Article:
Quinoa Chicken Salad in #Augtober

by Nadine on August 26, 2014

Dear, whoever first created the #Augtober hashtag: thank you for telling the truth. 

This recipe is quick to make, and can easily be doubled. It’s healthy. It’s gluten-free. It’s a crowd-pleaser. The leftovers are tasty. Everyone wins.

It even makes radish-haters like radishes!

The original recipe came from CookingLight, but we quickly changed things up. Most notably: we swapped out the couscous for quinoa.

Here’s the version you’ll get at Casa Kalinauskas:

Quinoa Chicken Salad
  • 2 cups chicken broth (no sodium added)
  • 1 box uncooked quinoa
  • 2 chicken breasts, cooked in olive oil and cubed
  • 1/2 cup thinly sliced green onions
  • 1/2 cup diced radishes
  • 1/2 cup chopped seeded peeled cucumber
  • 1/4 cup chopped fresh flat-leaf parsley
  • 2 tablespoons pine nuts, toasted in dry skillet over med-high heat
  • 1/4 cup white wine vinegar
  • 1 1/2 tablespoons extra virgin olive oil
  • 1 teaspoon ground cumin
  • 1/2 teaspoon salt
  • 1/8 teaspoon freshly ground black pepper
  • 1 garlic clove, minced
  1. Cook quinoa according to package directions, using chicken broth instead of water.
  2. In the meantime, cook chicken (or just use leftovers), prepare vegetables and toast pine nuts.
  3. Let the quinoa cool for a few minutes, then combine quinoa, chicken, vegetables and pine nuts in a large bowl.
  4. In a small container, whisk together oil, vinegar, spices and garlic. Drizzle over salad, stir to combine.
  5. Serve in pitas (optional; not gluten-free) with arugula, cucumber slices and tzatziki.



Go Long: Planning for the Gabriola Skirt

by Nadine on August 24, 2014

[Illustration: Paper Fashion]

I finally made the gingham Lonsdale dress I blogged about here. Photos to come.

(Here’s a shadowy Instagram pic. My handsome photographer was too busy working for a living to help me get a good shot.)

It was a bit of a lesson in “what not to do”: DON’T leave your machine with your needle aligned to the left. You will make all of your seam allowances too large and end up spending too much time worrying that you’re making a dress for a very tiny person.

Always check your settings, folks.

Sheesh. It was salvageable, thanks to super-slim seam allowances at the zipper and an (apparently) abnormally narrow ribcage.

If you sew — or are about to, as I know some of you are dreaming of doing — you’ll encounter 101 different sizing charts. By Hand London, so far, seems to fit me well. No alterations needed for their size 8/12. Sewaholic‘s size 6, however, sort of fits me at the waist, but is way too huge at the hips*, something that wasn’t an issue for the sundress, but might be for my next project: a long skirt.

*I’m more banana-shaped than pear-shaped. A broad-shouldered banana. Maybe a tall strawberry? Fun fact: All women are shaped like fruit.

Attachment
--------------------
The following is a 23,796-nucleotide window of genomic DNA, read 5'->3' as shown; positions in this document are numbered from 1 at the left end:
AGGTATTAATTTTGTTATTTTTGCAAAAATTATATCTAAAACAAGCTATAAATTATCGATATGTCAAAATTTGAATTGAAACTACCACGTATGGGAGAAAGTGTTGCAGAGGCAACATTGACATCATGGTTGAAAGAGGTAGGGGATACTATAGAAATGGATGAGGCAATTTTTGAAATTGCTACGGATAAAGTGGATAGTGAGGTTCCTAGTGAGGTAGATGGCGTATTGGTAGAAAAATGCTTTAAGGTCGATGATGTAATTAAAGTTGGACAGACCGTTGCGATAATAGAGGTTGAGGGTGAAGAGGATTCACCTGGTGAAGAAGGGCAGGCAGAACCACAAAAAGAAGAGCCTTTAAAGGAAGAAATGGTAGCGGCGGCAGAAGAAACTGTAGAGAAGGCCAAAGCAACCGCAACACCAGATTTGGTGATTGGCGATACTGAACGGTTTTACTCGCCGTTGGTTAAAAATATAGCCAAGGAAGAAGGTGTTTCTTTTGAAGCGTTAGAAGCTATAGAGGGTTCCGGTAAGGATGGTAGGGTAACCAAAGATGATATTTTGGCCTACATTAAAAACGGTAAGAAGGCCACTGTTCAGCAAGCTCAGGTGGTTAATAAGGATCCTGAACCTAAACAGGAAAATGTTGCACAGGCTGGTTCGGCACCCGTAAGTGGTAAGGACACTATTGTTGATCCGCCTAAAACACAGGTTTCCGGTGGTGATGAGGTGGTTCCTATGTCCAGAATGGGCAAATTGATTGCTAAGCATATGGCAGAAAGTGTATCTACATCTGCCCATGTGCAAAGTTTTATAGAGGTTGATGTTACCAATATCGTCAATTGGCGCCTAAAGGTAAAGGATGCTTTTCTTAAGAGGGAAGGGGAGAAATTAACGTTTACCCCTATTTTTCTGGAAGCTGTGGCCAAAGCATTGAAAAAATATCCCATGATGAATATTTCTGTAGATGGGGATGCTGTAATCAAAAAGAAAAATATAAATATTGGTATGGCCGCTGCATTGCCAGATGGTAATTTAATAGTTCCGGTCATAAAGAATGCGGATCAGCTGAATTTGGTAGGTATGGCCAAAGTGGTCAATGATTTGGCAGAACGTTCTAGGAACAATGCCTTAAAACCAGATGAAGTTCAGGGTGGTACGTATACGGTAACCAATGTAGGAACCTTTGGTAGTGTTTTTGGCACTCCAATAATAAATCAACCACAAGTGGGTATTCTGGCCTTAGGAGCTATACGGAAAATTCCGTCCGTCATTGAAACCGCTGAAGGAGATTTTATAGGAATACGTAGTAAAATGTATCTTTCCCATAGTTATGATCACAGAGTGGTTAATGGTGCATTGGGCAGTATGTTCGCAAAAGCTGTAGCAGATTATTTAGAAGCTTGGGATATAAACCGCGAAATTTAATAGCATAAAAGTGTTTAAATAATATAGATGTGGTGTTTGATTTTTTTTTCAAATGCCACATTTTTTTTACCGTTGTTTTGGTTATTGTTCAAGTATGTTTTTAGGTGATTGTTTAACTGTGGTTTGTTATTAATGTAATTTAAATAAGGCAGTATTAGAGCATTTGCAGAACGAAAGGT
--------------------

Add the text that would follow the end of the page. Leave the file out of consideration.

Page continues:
If you use any of the commercial pattern companies — Simplicity, Butterick, Burda, Vogue — expect to wear a much larger size. Ignore numbers. They don’t mean a thing. Besides, there’s only a tag in the clothes if you add one, right?

Note to self: Order custom tags that say “I dressed myself!”

Anywho. I’m taking my sweet time figuring out how to fit this baby: The Gabriola Skirt.

So far, using this tutorial, I’ve traced the pattern pieces to grade from a side six waist to size 4 at the yoke and size 2 all the way down, hoping it will sit high on my waist. I could be in trouble.

I have plans for this lovely Gabriola: my brother-in-law’s wedding. In THREE WEEKS.

I don’t have fabric yet.

I’m the worst.

I first fell in love with the idea of wearing a long skirt to a formal event in 1997, when Claire Danes wore the most perfect sweater-skirt combo (by Narciso Rodriguez) at the Oscars.

I was 14. I wanted to be her.

Then, in 1999, Meg Ryan and Gwyneth Paltrow both rocked ball gown skirts the Golden Globes.

Then, more recently, these ladies reminded me that I should just get a long skirt already!

I want to go to there wear these. Now.

And…an endorsement from Ms. Kelly herself.

And if it were up to Matthew — and I’m not disagreeing with him here at all — I’d make a skirt that’s essentially the bottom of this dress. Beacause wow.

With the exception of my very long wedding dress — I bought it off-the-rack and had to have a seamstress magically add six inches to the bottom — and one cheap cotton sundress from H&M, all my skirts and dresses are knee length and shorter. Time to mix it up.

Do you go long, friends?


YouTube Tuesday: ‘Baby Baby,’ baby

by Nadine on August 19, 2014

Amy’s back.

Not that she ever went anywhere.

Happy belated birthday to me.

I’m now THIRTY-ONE, guys. And I’m mostly pretty totally okay with it.

In somewhat-related news, John Stamos just turned 51. Sadly, I still don’t know his anti-aging secrets.

Whose blood* are you drinking, John? Tell me, before it’s too late!


*Please don’t let it be blood. Please say “red wine.”


Easy as [Peach] Pie

by Nadine on August 15, 2014

I made a pie! From scratch! By myself!

“Make a pie” was on my “13 things in 2013” list. I didn’t do it. So I added it to the “14 things in 2014” list. And I kept not making pies.

Pie is intimidating. Scratch that. Pie CRUST is intimidating.

But when a basket of almost-too-ripe peaches stared me down on the counter yesterday, I knew I had to take action.

So with the help of my favourite online bakers and real-world friend Karen, I dove in.

For a wedding gift, Karen gave us a gorgeous illustrated recipe for vodka pie crust.

Lovely, right? Click on image for large version.

I swear this was the flakiest, most crave-worthy crust I’ve ever tasted. Pure pastry goodness. And I didn’t even know what I was doing! No-fail, people. You can do it, too.

With the dough made and cooling in the fridge, I turned to Smitten Kitchen for a filling recipe.

(Here you go.)

I stuck with Smitten Kitchen for dough-roll-out tips, then followed Joy the Baker’s top-crust advice and used an egg wash followed by some serious cinnamon-sugar sprinkling.

And then I went BACK to Smitten Kitchen for baking temps and times.


What did the pioneers do without food bloggers and a million open tabs?

So thanks, Karen, Smitten Kitchen and Joy the Baker. Y’all are the best. Everything turned out freakin’ delicious.